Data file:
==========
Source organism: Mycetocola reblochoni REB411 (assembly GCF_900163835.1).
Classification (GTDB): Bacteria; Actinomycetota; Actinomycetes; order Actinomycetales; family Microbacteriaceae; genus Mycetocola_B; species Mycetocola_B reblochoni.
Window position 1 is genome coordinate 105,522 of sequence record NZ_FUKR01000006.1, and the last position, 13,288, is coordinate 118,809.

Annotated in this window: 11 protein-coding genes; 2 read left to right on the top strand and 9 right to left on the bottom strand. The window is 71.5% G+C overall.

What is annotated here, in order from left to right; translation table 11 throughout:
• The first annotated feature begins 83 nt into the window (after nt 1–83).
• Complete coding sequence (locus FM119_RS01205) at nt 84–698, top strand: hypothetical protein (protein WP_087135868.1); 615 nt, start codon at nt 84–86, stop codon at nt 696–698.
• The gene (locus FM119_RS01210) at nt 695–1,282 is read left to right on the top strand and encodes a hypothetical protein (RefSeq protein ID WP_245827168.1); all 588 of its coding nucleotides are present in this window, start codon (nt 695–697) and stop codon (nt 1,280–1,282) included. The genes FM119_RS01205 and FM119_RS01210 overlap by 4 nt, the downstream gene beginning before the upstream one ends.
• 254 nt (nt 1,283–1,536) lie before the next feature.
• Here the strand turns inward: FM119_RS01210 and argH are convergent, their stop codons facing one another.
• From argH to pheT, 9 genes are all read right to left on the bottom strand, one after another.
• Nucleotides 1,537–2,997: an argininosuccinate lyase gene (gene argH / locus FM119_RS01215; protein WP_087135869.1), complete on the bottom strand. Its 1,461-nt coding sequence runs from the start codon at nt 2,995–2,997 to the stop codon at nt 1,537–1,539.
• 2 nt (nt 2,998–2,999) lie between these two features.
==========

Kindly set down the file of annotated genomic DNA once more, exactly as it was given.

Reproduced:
Source organism: Mycetocola reblochoni REB411 (assembly GCF_900163835.1).
Classification (GTDB): Bacteria; Actinomycetota; Actinomycetes; order Actinomycetales; family Microbacteriaceae; genus Mycetocola_B; species Mycetocola_B reblochoni.
Window position 1 is genome coordinate 105,522 of sequence record NZ_FUKR01000006.1, and the last position, 13,288, is coordinate 118,809.

Annotated in this window: 11 protein-coding genes; 2 read left to right on the top strand and 9 right to left on the bottom strand. The window is 71.5% G+C overall.

What is annotated here, in order from left to right; translation table 11 throughout:
• The first annotated feature begins 83 nt into the window (after nt 1–83).
• Complete coding sequence (locus FM119_RS01205) at nt 84–698, top strand: hypothetical protein (protein WP_087135868.1); 615 nt, start codon at nt 84–86, stop codon at nt 696–698.
• The gene (locus FM119_RS01210) at nt 695–1,282 is read left to right on the top strand and encodes a hypothetical protein (RefSeq protein ID WP_245827168.1); all 588 of its coding nucleotides are present in this window, start codon (nt 695–697) and stop codon (nt 1,280–1,282) included. The genes FM119_RS01205 and FM119_RS01210 overlap by 4 nt, the downstream gene beginning before the upstream one ends.
• 254 nt (nt 1,283–1,536) lie before the next feature.
• Here the strand turns inward: FM119_RS01210 and argH are convergent, their stop codons facing one another.
• From argH to pheT, 9 genes are all read right to left on the bottom strand, one after another.
• Nucleotides 1,537–2,997: an argininosuccinate lyase gene (gene argH / locus FM119_RS01215; protein WP_087135869.1), complete on the bottom strand. Its 1,461-nt coding sequence runs from the start codon at nt 2,995–2,997 to the stop codon at nt 1,537–1,539.
• 2 nt (nt 2,998–2,999) lie between these two features.